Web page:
Working Iron Blog
military themed trucks

Highway iron that honors the military

It’s so very fitting that so many commercial trucks in our great country – whose independence we honor this upcoming weekend – are decked out as rolling tributes to our military men and women, from all branches of the U.S. armed forces.

I’ve penned quite a few stories over the years about such trucks, whether owned by fleets or independent operators, as well as the ones built by OEMs as tributes to our men and women in uniform, such as the Freightliner Trucks “Ride of Pride” tractors seen below:

Then there are the “Ride of Freedom” tractors crafted by the workers at The Volvo Trucks New River Valley (NRV) factory down in Dublin, VA.

For 24 years, NRV employees and the UAW Local 2069 Veteran Committee designed and installed special graphics on a Volvo tractor that accompanies a motorcade of about 160 motorcycles from the plant to Washington, D.C., during the annual “Run for the Wall” motorcycle rally every Memorial Day weekend.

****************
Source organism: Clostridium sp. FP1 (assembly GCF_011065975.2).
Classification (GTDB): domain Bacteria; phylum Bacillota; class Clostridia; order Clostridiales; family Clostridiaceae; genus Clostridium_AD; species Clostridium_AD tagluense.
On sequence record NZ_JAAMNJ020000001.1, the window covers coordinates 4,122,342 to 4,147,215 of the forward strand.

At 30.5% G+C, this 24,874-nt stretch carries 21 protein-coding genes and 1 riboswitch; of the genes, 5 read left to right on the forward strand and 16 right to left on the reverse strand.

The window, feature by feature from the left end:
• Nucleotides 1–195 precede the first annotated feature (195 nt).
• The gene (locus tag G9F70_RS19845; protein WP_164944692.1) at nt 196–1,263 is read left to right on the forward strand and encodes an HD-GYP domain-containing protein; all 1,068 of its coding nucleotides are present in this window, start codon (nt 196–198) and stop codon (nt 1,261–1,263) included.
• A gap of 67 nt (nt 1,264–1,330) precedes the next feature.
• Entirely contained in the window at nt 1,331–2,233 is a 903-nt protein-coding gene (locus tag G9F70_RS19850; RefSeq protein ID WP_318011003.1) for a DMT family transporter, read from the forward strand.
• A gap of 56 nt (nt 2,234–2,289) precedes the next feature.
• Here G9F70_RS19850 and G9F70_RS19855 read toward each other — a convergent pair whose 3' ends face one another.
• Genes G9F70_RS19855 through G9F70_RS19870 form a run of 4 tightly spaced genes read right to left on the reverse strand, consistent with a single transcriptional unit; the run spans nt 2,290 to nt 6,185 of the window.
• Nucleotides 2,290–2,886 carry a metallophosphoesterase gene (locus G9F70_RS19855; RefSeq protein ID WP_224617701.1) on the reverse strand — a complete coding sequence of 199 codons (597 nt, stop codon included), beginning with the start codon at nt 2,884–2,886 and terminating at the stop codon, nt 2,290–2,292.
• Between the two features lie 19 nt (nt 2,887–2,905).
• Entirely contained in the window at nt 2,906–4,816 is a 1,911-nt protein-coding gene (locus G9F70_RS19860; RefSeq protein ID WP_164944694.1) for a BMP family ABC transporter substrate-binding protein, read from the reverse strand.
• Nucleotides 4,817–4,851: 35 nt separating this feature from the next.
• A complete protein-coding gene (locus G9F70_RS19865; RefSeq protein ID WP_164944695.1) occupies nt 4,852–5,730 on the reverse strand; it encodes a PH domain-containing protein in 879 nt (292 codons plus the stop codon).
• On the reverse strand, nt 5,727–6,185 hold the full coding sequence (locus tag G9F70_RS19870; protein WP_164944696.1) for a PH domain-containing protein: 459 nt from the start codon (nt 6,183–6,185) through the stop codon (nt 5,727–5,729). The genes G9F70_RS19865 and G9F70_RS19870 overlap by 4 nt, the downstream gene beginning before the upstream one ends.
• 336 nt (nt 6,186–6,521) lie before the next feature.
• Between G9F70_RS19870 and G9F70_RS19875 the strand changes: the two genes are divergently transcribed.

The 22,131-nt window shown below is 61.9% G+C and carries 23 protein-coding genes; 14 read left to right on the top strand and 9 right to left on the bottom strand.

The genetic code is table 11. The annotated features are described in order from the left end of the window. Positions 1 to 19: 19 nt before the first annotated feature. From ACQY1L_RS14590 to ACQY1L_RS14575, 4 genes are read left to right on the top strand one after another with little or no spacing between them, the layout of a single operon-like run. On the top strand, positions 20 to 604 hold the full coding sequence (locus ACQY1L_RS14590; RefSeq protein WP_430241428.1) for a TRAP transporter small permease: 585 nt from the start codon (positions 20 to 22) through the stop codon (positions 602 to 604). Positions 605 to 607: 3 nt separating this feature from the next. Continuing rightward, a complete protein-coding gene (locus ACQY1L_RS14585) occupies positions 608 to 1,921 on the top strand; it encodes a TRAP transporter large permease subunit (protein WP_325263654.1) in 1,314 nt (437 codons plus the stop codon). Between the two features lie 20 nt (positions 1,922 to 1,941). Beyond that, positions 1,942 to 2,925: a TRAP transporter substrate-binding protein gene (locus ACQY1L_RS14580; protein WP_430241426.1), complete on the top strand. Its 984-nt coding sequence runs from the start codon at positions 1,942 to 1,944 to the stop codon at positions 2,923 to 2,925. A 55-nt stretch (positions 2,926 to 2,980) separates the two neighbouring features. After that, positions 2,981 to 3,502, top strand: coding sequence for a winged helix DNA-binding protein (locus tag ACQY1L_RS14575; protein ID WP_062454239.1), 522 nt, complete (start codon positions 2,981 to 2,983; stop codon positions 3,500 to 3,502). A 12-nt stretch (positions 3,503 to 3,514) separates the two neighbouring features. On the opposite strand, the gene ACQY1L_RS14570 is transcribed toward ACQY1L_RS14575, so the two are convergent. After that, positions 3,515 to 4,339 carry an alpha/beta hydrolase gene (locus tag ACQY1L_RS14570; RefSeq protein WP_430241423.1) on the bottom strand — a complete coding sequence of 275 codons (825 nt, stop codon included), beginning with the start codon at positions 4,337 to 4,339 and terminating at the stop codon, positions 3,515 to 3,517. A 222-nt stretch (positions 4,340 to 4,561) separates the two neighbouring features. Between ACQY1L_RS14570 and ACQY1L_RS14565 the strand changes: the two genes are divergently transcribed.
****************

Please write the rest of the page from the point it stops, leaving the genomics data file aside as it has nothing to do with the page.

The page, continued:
It's a fitting tribute, I think, having a big rig lead the way for such a rally - blazing a trail so to speak over the long miles of asphalt stretching from southern Virginia all the way up to our nation's capital.

And if you are unfamiliar with the “wall,” the term references the Vietnam Veterans memorial; perhaps the most emotional war memorial site to be found anywhere in Washington D.C..

The graphics on the 2015 Ride of Freedom truck – a Volvo VNL 670 – really says it all when it comes to such vehicles.

Not only does it serve as a rolling “salute” to all military service members, it offers special recognition to those who fought in Iraq and Afghanistan.

The graphics even contains images of military dogs, an oft-times overlooked combatant serving alongside the many battlefields all over the world trod by U.S. soldiers.

[Though that is an oversight that is about to be corrected.]

It is appropriate, then, ahead of our celebration of Independence Day to remember who did the real work securing the initial freedom of our country back in 1776 and who’s kept it free all the long years since.

And it is rolling iron designed as military tributes – viewed countless times as it travels over the countless miles of U.S. roads – that remind us of the countless sacrifices made by our military to keep us free.

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